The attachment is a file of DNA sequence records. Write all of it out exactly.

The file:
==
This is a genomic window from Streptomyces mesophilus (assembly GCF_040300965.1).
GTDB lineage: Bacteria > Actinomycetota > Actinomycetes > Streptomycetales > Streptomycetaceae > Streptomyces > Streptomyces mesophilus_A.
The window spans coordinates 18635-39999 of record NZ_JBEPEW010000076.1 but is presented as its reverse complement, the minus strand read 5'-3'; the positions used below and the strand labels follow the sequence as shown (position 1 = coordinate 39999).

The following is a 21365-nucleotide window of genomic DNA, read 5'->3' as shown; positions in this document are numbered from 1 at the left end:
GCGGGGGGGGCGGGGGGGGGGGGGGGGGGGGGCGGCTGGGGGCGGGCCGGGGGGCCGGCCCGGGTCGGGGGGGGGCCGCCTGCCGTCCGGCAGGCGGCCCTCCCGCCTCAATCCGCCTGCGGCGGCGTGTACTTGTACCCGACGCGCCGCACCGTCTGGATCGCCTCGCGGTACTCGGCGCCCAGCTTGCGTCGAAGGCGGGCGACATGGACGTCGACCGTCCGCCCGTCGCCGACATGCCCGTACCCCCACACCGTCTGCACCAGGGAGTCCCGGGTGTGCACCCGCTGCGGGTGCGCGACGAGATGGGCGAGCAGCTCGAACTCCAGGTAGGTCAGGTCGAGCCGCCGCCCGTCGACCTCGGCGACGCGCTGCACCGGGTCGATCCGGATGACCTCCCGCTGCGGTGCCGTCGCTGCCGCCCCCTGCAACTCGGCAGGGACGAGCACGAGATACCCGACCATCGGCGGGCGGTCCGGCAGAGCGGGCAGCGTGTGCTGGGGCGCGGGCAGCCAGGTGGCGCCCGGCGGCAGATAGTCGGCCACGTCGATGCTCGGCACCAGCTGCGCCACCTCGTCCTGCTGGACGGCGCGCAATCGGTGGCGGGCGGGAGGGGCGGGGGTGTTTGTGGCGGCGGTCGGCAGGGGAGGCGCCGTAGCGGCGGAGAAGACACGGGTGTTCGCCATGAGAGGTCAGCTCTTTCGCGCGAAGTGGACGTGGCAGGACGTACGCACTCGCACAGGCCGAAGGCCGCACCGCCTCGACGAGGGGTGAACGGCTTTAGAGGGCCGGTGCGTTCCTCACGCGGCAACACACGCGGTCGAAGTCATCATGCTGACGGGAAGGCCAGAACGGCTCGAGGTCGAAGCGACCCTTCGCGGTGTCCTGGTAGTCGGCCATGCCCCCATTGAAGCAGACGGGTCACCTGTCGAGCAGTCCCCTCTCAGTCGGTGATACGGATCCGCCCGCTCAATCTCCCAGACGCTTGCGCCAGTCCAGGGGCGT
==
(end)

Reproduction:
This is a genomic window from Streptomyces mesophilus (assembly GCF_040300965.1).
GTDB lineage: Bacteria > Actinomycetota > Actinomycetes > Streptomycetales > Streptomycetaceae > Streptomyces > Streptomyces mesophilus_A.
The window spans coordinates 18635-39999 of record NZ_JBEPEW010000076.1 but is presented as its reverse complement, the minus strand read 5'-3'; the positions used below and the strand labels follow the sequence as shown (position 1 = coordinate 39999).

The following is a 21365-nucleotide window of genomic DNA, read 5'->3' as shown; positions in this document are numbered from 1 at the left end:
GCGGGGGGGGCGGGGGGGGGGGGGGGGGGGGGCGGCTGGGGGCGGGCCGGGGGGCCGGCCCGGGTCGGGGGGGGGCCGCCTGCCGTCCGGCAGGCGGCCCTCCCGCCTCAATCCGCCTGCGGCGGCGTGTACTTGTACCCGACGCGCCGCACCGTCTGGATCGCCTCGCGGTACTCGGCGCCCAGCTTGCGTCGAAGGCGGGCGACATGGACGTCGACCGTCCGCCCGTCGCCGACATGCCCGTACCCCCACACCGTCTGCACCAGGGAGTCCCGGGTGTGCACCCGCTGCGGGTGCGCGACGAGATGGGCGAGCAGCTCGAACTCCAGGTAGGTCAGGTCGAGCCGCCGCCCGTCGACCTCGGCGACGCGCTGCACCGGGTCGATCCGGATGACCTCCCGCTGCGGTGCCGTCGCTGCCGCCCCCTGCAACTCGGCAGGGACGAGCACGAGATACCCGACCATCGGCGGGCGGTCCGGCAGAGCGGGCAGCGTGTGCTGGGGCGCGGGCAGCCAGGTGGCGCCCGGCGGCAGATAGTCGGCCACGTCGATGCTCGGCACCAGCTGCGCCACCTCGTCCTGCTGGACGGCGCGCAATCGGTGGCGGGCGGGAGGGGCGGGGGTGTTTGTGGCGGCGGTCGGCAGGGGAGGCGCCGTAGCGGCGGAGAAGACACGGGTGTTCGCCATGAGAGGTCAGCTCTTTCGCGCGAAGTGGACGTGGCAGGACGTACGCACTCGCACAGGCCGAAGGCCGCACCGCCTCGACGAGGGGTGAACGGCTTTAGAGGGCCGGTGCGTTCCTCACGCGGCAACACACGCGGTCGAAGTCATCATGCTGACGGGAAGGCCAGAACGGCTCGAGGTCGAAGCGACCCTTCGCGGTGTCCTGGTAGTCGGCCATGCCCCCATTGAAGCAGACGGGTCACCTGTCGAGCAGTCCCCTCTCAGTCGGTGATACGGATCCGCCCGCTCAATCTCCCAGACGCTTGCGCCAGTCCAGGGGCGT